I have been asked recently about what metrics we would use to measure an organisation’s key delivery metrics. Several PMOs are keen on metrics and measures - it gives them a reason to exist.
When we deliver training or try to explain Agile Delivery we talk about “The Sausage Machine”. Try to make your delivery organisation like a very efficient sausage machine where high-value raw business requirements are fed in at the top and the sausages - working software in production - is delivered as efficiently as possible.
I would argue that the two most critical measures are cycle time - the time from a requirement entering the machine to making it into production and the value throughput of the machine - how much business benefit it delivers per period. Focusing on these two metrics eliminates waste and drives the right behaviours and decisions.
Let’s address each of these.
It may be obvious but the longer it takes to get a feature into production, the longer it will be before that feature will start generating benefit. Measuring this should drive all sorts of good behaviours. If you have read Tom and Mary’s Lean Software Development, an Agile Toolkit you will have covered the process mapping chapters that explain in detail how to identify waste and eliminate it. The obvious basics that need to be in place are small features, automation of tests, environment builds and deployments, delivery of working software, not comprehensive documentation, maximise the amount not delivered, don’t have a long requirements gathering phase, a few Agile sprints followed by long cycles of preproduction testing before a big release, streamline your release processes and focus on delivering the highest benefit first.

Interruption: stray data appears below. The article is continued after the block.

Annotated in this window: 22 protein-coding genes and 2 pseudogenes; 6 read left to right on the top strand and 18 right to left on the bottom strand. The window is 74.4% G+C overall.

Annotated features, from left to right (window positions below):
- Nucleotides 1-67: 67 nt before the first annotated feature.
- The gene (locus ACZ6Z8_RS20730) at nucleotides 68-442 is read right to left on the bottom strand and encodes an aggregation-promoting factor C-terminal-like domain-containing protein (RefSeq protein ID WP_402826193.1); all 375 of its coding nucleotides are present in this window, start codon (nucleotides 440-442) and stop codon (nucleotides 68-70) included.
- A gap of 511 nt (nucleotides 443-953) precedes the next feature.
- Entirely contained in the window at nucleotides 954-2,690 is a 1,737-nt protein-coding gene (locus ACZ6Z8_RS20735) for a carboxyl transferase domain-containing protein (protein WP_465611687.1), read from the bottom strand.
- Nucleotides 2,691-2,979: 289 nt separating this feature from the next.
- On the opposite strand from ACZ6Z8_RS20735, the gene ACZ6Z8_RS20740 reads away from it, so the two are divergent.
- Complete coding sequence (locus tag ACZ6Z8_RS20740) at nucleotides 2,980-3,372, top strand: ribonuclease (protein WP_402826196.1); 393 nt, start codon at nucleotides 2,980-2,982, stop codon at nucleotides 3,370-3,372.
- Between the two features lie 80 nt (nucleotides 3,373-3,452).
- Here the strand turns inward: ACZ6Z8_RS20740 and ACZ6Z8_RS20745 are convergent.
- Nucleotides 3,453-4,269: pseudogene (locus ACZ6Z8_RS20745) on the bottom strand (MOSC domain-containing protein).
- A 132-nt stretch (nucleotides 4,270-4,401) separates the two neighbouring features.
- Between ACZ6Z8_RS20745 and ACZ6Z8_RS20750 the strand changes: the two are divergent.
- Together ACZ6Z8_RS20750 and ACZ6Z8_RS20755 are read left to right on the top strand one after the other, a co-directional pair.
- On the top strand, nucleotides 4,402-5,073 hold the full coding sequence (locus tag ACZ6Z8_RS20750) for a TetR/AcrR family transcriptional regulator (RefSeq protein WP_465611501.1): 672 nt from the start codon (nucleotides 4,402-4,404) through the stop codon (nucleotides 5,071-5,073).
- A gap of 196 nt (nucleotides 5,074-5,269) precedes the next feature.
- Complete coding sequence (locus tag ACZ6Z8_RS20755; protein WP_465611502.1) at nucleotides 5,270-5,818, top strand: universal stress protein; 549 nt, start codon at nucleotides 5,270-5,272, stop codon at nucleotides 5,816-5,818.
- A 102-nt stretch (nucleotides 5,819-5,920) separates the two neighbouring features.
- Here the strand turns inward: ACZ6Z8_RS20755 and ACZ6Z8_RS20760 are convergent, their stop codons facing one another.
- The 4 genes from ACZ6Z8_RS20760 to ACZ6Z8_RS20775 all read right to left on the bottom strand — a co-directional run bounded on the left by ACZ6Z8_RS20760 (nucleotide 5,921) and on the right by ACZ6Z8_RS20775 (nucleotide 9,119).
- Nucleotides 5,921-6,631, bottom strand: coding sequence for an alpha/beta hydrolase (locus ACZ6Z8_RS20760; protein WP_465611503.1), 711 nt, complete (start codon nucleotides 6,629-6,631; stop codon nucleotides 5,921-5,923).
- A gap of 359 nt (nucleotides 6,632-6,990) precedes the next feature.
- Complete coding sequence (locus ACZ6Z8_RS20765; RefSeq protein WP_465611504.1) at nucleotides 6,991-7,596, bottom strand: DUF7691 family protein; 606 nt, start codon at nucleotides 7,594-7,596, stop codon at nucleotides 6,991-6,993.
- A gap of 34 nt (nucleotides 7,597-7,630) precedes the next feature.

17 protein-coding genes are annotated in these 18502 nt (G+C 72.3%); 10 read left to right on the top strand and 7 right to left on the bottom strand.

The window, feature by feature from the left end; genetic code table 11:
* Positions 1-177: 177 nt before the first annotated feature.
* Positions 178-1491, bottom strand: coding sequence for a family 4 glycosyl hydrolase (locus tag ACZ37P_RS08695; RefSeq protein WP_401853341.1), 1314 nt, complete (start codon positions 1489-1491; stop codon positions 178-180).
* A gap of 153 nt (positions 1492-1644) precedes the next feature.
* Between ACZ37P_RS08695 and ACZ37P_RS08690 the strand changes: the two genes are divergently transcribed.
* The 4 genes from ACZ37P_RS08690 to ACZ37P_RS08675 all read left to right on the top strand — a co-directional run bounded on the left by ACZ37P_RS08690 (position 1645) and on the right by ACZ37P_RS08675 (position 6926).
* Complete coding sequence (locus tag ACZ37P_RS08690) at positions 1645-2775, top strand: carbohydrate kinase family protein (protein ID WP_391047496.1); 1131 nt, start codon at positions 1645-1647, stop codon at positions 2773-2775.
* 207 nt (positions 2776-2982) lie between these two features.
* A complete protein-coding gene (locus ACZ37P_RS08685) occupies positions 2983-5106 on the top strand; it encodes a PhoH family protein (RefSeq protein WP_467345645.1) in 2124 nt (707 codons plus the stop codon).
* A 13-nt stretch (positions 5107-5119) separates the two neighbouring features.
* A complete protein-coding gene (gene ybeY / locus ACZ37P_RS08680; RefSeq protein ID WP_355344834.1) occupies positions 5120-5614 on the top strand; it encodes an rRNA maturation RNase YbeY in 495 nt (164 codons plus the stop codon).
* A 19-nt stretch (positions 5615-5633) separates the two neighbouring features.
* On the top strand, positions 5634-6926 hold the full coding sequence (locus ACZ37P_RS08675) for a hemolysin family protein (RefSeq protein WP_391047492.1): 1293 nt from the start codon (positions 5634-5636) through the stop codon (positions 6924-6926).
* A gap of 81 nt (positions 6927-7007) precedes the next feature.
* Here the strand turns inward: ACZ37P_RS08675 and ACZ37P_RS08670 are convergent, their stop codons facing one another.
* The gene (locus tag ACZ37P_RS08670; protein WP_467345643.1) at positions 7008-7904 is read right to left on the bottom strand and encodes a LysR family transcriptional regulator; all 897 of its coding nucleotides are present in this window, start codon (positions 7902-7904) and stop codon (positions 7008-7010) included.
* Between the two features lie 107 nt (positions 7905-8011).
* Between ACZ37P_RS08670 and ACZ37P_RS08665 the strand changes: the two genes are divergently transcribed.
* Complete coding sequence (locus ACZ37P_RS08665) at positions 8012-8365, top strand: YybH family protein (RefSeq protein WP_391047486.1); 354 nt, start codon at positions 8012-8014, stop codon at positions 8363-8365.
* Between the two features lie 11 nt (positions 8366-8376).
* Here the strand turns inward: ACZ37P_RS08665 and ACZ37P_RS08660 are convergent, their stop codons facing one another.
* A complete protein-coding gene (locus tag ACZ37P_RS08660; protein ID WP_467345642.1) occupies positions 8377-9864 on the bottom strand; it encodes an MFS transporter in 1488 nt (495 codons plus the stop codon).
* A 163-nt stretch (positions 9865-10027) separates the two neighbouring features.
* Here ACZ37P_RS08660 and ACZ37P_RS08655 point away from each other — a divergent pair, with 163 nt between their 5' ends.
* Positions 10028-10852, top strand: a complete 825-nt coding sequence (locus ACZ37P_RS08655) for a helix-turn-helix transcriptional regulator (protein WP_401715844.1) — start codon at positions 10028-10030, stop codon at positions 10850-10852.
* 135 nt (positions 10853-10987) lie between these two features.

The important emphasis is value throughput, not volume throughput. I don’t have an easy answer for measuring value, but our business strategy work tries to assign a t-shirt sized value to each epic being delivered. If this is done (or at least baselined) at the programme management level then it is possible to get an estimate of relative benefit delivery. Doing this puts the emphasis on choosing the highest value, small items first.
It is easy to convince senior managers that these are the most imperative measures to measure. You can then challenge the stalwarts with their “plan the work, work the plan” mantras.
Secondary measures worth measuring are quality and return on investment (ROI). I’m sure you are fuming at why I have categorised quality and ROI as secondary? You may actively choose to put services into production, if you are following a Lean Startup methodology that is testing hypotheses then you want to get that into production ASAP, even if it’s a bit rough around the edges. In fact, polishing is waste. Even if you are not doing Lean Startup you may also not want to fix known bugs but prefer to leave them in and deliver a high value feature. (Don’t leave them in too long - remember the Broken Window Theory.)
And ROI, surely cost is important, why are you only worrying about benefit? The reason is two-fold, firstly, by implication the throughput metric ensures highest benefit for a time period and time is analogous to money. The second reason is that what is measure is what gets gamed. Tom DeMarco in Slack reiterates the increase in flow by introducing slack into a team’s time. The other reason that I discount (not disregard) ROI is that not all costs are measured. If you can measure the present value of support, infrastructure run costs, product run costs and development costs feature by feature then by all means ROI. Often the simpler maths is to look at costs as a fixed cost for the product and include cost reduction in the benefit side of the equation. If the throughput is maintained after the cost reduction then the reduction is beneficial.